The tourism we did gave us further insight into Timorese culture, of which children play a significant part – with an average of eight children per couple, its little wonder! Most are living in very poor conditions, resulting in frequent infant and maternal death. Those that make it through have a lot to smile about, and the children we saw behaved impeccably – the truck we rode home from the beach in one night was full of perhaps 25 children, none of whom had kicked up a fuss when mum had said “it’s time to go”, something impossible to think of in Australia. However, with such few opportunities, child trafficking is becoming an increasing problem, something we contributed to (tongue in cheek) by carting a ute-load of kids up the hill to school one day, saving them an 3km walk; on our return we gave three women and their 20kg sacks of rice a lift of about 20km, much to their pleasure. Riding in the back of a truck is also a cultural phenomenon, although sitting on metal benches while trucks get airborne over some of the rutted roads must take its toll on the body. Unfortunately, the Portugese didn’t install much infrastructure (such as roads) during their reign. The Indonesians installed roads, health centres, and electricity; much of which they destroyed when they left the country. As a consequence or poor quality infrastructure and limited ability to pay for upgrades or running/maintenance costs, electricity typically runs only 6 hours a day, also the only time when mains water is available, meaning that taps and lights are left on by the householder. Such is the Timorese unfamiliarity with ‘modern’ infrastructure that we witnessed a police van, blue lights flashing with extreme urgency, stopped at a traffic light waiting for it to change. Unfortunately, the Indonesians didn’t provide much training of the local population, preferring to treat them as no more than human labour. The population’s low technical ability makes it difficult to maintain complex solar systems, and with some 800 being installed by the government and UNDP, we devoted our energies to the establishment of training of service personnel who will now be able to earn a living maintaining this critical mass of systems. But the most touching experience was seeing the effect such training can have on one single person.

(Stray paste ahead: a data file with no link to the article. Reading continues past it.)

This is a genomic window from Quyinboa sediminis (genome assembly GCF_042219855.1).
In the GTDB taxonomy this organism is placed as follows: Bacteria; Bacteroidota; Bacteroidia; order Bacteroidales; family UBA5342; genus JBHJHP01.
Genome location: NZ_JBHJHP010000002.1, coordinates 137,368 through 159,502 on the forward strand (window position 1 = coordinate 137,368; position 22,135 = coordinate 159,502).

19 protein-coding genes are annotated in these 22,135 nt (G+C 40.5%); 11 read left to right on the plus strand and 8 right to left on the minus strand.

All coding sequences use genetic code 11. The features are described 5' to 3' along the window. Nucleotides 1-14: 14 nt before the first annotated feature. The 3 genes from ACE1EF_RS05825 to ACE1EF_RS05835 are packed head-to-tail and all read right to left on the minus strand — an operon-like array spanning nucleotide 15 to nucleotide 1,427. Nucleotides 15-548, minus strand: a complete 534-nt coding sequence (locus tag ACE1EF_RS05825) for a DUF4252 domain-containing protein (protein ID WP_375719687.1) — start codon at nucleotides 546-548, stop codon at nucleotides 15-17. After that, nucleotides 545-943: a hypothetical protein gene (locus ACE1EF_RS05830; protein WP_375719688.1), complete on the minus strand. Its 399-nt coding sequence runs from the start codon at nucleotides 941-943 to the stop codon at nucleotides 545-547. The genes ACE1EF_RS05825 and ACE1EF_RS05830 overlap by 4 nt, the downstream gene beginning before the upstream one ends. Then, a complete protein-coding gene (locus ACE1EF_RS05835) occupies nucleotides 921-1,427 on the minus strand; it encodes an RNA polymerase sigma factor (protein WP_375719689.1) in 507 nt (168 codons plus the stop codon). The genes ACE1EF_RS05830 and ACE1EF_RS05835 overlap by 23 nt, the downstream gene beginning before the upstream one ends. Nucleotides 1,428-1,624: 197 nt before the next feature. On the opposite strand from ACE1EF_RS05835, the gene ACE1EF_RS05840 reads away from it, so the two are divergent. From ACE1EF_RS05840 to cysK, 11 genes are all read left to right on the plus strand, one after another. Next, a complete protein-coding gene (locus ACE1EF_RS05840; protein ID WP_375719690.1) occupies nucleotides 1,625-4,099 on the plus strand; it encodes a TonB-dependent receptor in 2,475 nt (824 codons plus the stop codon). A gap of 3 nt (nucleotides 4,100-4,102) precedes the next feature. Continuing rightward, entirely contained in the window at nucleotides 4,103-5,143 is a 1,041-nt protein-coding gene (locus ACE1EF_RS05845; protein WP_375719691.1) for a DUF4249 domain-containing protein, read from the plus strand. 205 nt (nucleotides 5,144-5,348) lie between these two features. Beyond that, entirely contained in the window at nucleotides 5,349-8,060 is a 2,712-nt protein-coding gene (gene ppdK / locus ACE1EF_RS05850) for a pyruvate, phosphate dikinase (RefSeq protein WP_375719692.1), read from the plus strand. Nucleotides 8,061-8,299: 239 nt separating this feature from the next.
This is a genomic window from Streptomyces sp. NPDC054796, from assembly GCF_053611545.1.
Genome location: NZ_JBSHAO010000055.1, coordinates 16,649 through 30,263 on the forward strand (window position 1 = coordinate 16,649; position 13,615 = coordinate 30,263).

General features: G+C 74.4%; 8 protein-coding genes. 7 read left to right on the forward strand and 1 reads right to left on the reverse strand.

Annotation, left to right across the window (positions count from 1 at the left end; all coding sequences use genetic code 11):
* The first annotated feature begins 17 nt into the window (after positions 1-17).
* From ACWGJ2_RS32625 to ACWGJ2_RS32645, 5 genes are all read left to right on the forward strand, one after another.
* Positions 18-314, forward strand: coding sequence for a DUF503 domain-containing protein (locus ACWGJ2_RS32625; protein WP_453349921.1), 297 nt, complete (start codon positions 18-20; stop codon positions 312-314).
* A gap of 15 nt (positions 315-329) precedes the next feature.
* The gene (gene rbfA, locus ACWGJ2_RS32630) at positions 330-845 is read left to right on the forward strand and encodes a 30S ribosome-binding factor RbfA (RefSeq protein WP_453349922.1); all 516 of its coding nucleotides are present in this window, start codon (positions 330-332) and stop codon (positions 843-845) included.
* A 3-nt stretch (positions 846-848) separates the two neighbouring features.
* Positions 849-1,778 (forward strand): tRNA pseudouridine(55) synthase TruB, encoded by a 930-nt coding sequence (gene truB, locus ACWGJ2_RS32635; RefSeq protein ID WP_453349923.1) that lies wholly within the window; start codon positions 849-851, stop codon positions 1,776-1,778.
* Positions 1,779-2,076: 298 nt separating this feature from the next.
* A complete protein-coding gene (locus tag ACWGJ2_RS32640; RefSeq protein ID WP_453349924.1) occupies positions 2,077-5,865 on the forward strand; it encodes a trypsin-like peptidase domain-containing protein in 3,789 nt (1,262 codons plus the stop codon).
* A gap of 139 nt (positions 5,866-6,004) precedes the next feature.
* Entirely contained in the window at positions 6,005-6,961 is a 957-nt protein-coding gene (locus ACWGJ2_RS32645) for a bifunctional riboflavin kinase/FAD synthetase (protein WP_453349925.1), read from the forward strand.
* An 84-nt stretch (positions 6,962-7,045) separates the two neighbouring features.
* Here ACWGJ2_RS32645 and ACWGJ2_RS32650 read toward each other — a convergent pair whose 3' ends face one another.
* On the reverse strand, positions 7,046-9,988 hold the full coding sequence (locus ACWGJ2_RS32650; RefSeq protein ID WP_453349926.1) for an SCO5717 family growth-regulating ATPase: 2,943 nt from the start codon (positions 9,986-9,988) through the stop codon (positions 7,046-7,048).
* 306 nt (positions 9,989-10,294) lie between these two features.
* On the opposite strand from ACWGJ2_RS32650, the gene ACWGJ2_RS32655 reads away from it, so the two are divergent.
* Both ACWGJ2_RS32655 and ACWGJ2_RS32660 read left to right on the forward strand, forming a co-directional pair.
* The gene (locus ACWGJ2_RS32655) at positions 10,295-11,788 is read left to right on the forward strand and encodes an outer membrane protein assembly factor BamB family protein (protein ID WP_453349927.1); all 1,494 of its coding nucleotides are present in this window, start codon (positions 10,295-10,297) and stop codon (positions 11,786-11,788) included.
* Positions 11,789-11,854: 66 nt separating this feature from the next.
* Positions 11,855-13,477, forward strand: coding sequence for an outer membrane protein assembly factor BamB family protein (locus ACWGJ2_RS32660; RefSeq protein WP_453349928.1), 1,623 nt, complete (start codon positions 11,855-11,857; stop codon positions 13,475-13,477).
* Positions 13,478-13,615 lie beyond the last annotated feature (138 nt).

Given that we had plenty of time on Atauro, we were able to improve the existing systems, in the process dismantling and reconnecting each in a uniform way. Jonniko, A local worker at the eco-resort demonstrated enthusiasm, and we gladly took to instructing him. Such was his desire to learn that it wasn’t uncommon for us to find Jonniko improving a system while we’d been having a kip. Over the course of 3 days, we extended the existing system, providing additional energy services, making maximal use of Jonniko’s rapidly developing ability to troubleshoot systems. Jonniko extended his gratitude to us with tears of thanks in his eyes, overcome with emotion not only at being given the opportunity to develop his skills and earning potential, but more significantly (we feel) at the experience of being treated as someone equal, someone able, a valuable human being, something he would not have experienced during Indonesian times.

I’ll leave you with a timeless picture of Timor… As always, plenty more amazing photos at http://www.flickr.com/photos/beautifulworld/set...

Timor, where the sun rises

wondawe

Westgarth, Australia

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A travellers encounter with Timor, exploring some depths of this young county’s challenges, whilst installing solar electricity systems